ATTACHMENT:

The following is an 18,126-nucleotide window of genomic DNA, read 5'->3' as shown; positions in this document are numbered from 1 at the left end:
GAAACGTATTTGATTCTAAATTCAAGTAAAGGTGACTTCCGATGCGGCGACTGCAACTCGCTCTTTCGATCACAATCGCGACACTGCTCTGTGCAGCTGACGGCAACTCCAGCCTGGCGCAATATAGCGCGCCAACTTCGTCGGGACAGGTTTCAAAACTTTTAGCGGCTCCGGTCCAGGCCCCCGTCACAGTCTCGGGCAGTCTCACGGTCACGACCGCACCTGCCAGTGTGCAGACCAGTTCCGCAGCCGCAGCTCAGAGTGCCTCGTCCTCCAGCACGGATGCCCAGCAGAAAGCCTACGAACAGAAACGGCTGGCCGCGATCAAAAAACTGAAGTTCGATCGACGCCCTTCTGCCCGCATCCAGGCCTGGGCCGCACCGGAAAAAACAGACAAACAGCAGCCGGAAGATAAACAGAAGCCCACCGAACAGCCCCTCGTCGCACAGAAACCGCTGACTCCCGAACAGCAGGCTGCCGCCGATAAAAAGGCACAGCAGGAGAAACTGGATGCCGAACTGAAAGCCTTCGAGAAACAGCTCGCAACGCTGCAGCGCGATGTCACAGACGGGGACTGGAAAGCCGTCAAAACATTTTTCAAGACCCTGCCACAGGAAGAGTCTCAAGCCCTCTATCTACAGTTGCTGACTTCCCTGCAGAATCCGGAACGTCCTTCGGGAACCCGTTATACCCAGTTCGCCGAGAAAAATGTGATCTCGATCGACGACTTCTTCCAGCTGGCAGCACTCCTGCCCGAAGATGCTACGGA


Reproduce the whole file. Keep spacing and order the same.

The following is an 18,126-nucleotide window of genomic DNA, read 5'->3' as shown; positions in this document are numbered from 1 at the left end:
GAAACGTATTTGATTCTAAATTCAAGTAAAGGTGACTTCCGATGCGGCGACTGCAACTCGCTCTTTCGATCACAATCGCGACACTGCTCTGTGCAGCTGACGGCAACTCCAGCCTGGCGCAATATAGCGCGCCAACTTCGTCGGGACAGGTTTCAAAACTTTTAGCGGCTCCGGTCCAGGCCCCCGTCACAGTCTCGGGCAGTCTCACGGTCACGACCGCACCTGCCAGTGTGCAGACCAGTTCCGCAGCCGCAGCTCAGAGTGCCTCGTCCTCCAGCACGGATGCCCAGCAGAAAGCCTACGAACAGAAACGGCTGGCCGCGATCAAAAAACTGAAGTTCGATCGACGCCCTTCTGCCCGCATCCAGGCCTGGGCCGCACCGGAAAAAACAGACAAACAGCAGCCGGAAGATAAACAGAAGCCCACCGAACAGCCCCTCGTCGCACAGAAACCGCTGACTCCCGAACAGCAGGCTGCCGCCGATAAAAAGGCACAGCAGGAGAAACTGGATGCCGAACTGAAAGCCTTCGAGAAACAGCTCGCAACGCTGCAGCGCGATGTCACAGACGGGGACTGGAAAGCCGTCAAAACATTTTTCAAGACCCTGCCACAGGAAGAGTCTCAAGCCCTCTATCTACAGTTGCTGACTTCCCTGCAGAATCCGGAACGTCCTTCGGGAACCCGTTATACCCAGTTCGCCGAGAAAAATGTGATCTCGATCGACGACTTCTTCCAGCTGGCAGCACTCCTGCCCGAAGATGCTACGGA